a more expressive interface, static placement and continuous levels of detail.

        The new approach is to use a “static” placement scheme, where graftals are

distributed onto surfaces during the modeling phase. Certain graftals have a multi-

resolution structure, so that a single graftal, seen from larger distance, transforms into

several graftals, when viewed from nearby. Further, these transformations are carried out

in a continuous manner by smoothly varying the shape, size, position and orientation.

        Deussen et al.[22] take a very different approach which models detailed tree trunk

and leaves while the goal of the previous approaches is to avoid complex modeling. The

lines drawn are the result of visually combining many drawing primitives instead of

placing graftal objects on some large geometries. A drawback of this approach is that

they potentially have to deal with more input data. The solution to this problem is to

represent a tree at several levels of detail, for example if the current model has too many

leaves a much simpler model can be used instead. The advantage of this method is the

ability to draw both an abstract tree and a specific plant which will be not very different

from its realistic image and the ability to make use of existing tree libraries.

        To draw the trunk, the method raised by Markosian in [17][Algorithm6] to render

the outline of the trunk can be used. The skeleton can be crosshatched using “difference

image algorithm” by Salisbury[19][Algorithm7]. The direction of the strokes is similar to

what is used in [17] [Algorithm6] either at random or affected by the normal vector of the




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Cs361: A Survey of Pen-and-Ink Illustration in Non-photorealistic Rendering   Jia Huang


stem geometry. Leaves are drawn using abstract drawing primitives. For example, each

leaf can be represented as the outline of a disk.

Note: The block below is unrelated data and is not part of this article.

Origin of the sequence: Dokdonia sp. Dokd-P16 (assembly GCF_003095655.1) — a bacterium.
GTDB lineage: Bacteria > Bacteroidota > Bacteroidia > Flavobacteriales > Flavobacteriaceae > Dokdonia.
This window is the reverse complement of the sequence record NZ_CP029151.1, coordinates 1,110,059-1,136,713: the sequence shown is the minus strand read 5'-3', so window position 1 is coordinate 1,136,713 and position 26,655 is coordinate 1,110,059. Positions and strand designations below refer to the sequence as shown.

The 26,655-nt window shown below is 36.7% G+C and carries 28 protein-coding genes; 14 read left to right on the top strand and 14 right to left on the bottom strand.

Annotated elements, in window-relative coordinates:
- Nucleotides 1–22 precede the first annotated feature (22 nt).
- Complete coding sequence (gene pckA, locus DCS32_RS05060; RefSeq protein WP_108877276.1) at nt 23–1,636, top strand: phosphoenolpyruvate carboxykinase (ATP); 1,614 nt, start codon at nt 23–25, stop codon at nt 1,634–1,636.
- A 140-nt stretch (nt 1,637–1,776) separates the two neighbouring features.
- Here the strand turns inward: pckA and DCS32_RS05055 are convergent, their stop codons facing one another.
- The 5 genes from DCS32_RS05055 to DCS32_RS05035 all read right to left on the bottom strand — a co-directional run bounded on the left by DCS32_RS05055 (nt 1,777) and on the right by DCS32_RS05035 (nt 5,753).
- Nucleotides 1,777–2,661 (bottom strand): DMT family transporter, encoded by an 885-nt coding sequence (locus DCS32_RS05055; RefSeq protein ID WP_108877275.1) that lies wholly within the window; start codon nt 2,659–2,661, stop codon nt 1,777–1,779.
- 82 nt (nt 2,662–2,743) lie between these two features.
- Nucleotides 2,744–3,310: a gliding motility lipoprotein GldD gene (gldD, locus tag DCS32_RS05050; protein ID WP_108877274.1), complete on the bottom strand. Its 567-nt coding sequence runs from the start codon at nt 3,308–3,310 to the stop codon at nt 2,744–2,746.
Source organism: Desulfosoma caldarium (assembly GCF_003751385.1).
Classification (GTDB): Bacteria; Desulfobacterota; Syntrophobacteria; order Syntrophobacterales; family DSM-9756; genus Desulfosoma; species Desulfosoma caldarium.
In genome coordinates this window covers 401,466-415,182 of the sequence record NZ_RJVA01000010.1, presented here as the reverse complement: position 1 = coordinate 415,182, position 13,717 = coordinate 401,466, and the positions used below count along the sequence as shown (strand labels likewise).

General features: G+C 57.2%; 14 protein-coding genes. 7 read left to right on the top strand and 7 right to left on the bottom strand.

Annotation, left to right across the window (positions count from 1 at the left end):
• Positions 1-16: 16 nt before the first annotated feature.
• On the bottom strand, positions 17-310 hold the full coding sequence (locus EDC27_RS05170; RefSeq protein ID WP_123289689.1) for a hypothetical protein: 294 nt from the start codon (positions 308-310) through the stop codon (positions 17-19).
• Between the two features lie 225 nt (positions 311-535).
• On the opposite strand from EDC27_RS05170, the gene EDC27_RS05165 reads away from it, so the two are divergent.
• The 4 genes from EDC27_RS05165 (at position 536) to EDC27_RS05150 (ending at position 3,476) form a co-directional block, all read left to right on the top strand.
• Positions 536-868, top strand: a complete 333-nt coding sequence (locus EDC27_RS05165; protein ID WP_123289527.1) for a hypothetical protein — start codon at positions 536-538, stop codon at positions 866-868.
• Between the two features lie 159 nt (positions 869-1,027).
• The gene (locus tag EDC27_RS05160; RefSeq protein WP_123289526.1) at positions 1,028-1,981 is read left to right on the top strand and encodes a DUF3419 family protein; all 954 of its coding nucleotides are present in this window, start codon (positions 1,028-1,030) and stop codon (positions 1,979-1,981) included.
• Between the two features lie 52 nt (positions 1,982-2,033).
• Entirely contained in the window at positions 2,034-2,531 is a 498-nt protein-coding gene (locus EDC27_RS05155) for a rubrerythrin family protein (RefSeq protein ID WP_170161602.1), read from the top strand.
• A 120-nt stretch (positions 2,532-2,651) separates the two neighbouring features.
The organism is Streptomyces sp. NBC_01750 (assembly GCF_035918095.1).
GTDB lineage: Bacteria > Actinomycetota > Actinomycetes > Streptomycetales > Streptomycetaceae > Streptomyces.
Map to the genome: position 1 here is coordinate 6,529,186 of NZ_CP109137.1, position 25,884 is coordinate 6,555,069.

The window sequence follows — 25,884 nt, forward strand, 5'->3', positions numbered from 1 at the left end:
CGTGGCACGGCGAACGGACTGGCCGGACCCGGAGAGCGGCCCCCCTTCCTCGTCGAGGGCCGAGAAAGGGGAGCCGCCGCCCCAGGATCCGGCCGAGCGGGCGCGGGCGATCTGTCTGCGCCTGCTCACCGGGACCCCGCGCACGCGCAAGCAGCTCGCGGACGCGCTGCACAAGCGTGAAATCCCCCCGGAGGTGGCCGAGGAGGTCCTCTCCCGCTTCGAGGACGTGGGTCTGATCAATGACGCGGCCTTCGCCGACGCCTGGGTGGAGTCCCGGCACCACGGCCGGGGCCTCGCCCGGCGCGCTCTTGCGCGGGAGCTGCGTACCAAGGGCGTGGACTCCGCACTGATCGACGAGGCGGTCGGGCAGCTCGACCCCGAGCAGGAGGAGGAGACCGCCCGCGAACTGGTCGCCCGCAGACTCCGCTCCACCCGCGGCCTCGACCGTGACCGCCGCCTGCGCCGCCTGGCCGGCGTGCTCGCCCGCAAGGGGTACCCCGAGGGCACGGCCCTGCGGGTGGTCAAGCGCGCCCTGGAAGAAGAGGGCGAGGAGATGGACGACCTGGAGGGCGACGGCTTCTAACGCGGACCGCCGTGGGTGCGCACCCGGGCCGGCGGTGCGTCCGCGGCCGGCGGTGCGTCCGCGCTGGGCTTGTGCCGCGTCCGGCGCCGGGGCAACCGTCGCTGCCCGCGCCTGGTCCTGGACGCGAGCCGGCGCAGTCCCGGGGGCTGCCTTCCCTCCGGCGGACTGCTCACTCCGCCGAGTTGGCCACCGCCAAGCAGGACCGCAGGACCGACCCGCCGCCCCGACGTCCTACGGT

Future Research

    1. Improve the procedural stroke textures and automate further methods for creating

        them

    2. Incorporate other illustration effects

    3. Add more interactive controls to help designing 3d illustrations

    4. Render other natural objects

    5. Create animation

    6. Explore other forms of illustration besides pen-and-ink, including traditional

        forms like water color and air brushing




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Cs361: A Survey of Pen-and-Ink Illustration in Non-photorealistic Rendering                     Jia Huang


References

[1] Craig Reynolds. Stylized Depiction in Computer Graphics. http://www.red3d.com/cwr/npr

[2] Cassidy J. Curtis, Sean E. Anderson, Kurt W. Fleischer, David H. Salesin. In SIGGRAPH ’97

Conference Proceedings.

[3] Barbara J. Mier. Painterly Rendering for Aniamtion. In SIGGRAPH ’96 Conference Proceedings.

[4] Paul Haeberli. Paint by Numbers: Abstract Image Representation. In SIGGRAPH ’90 Conference

Proceedings, Volume 24, Number 4, August 1990.

[5] Victor Ostromoukhov. Digital Facial Engraving. In SIGGRAPH ’99 Conference Proceedings.

[6] Arthur L. Guptil. Rendering in Pen and Ink. Watson-Guptil Publications, New York, 1976.

[7] Tom Jazen. Ten Papers on Non-Photorealistic Rendering. http://www.world.std.com/~tej/pni.html

[8] Frank Lohan. Pen and Ink Techniques. Contemporary Books, inc., Chicago, 1978.

[9] Steve Strassmann. Hairy Brush. In SIGGRAPH ’86 Conference Proceedings, Volume 20, Number 4,

August 1986.

[10] M. Salisbury, M. Wong, J.F. Hughes, and D. Salesin. Orientable textures for image-based pen-and-ink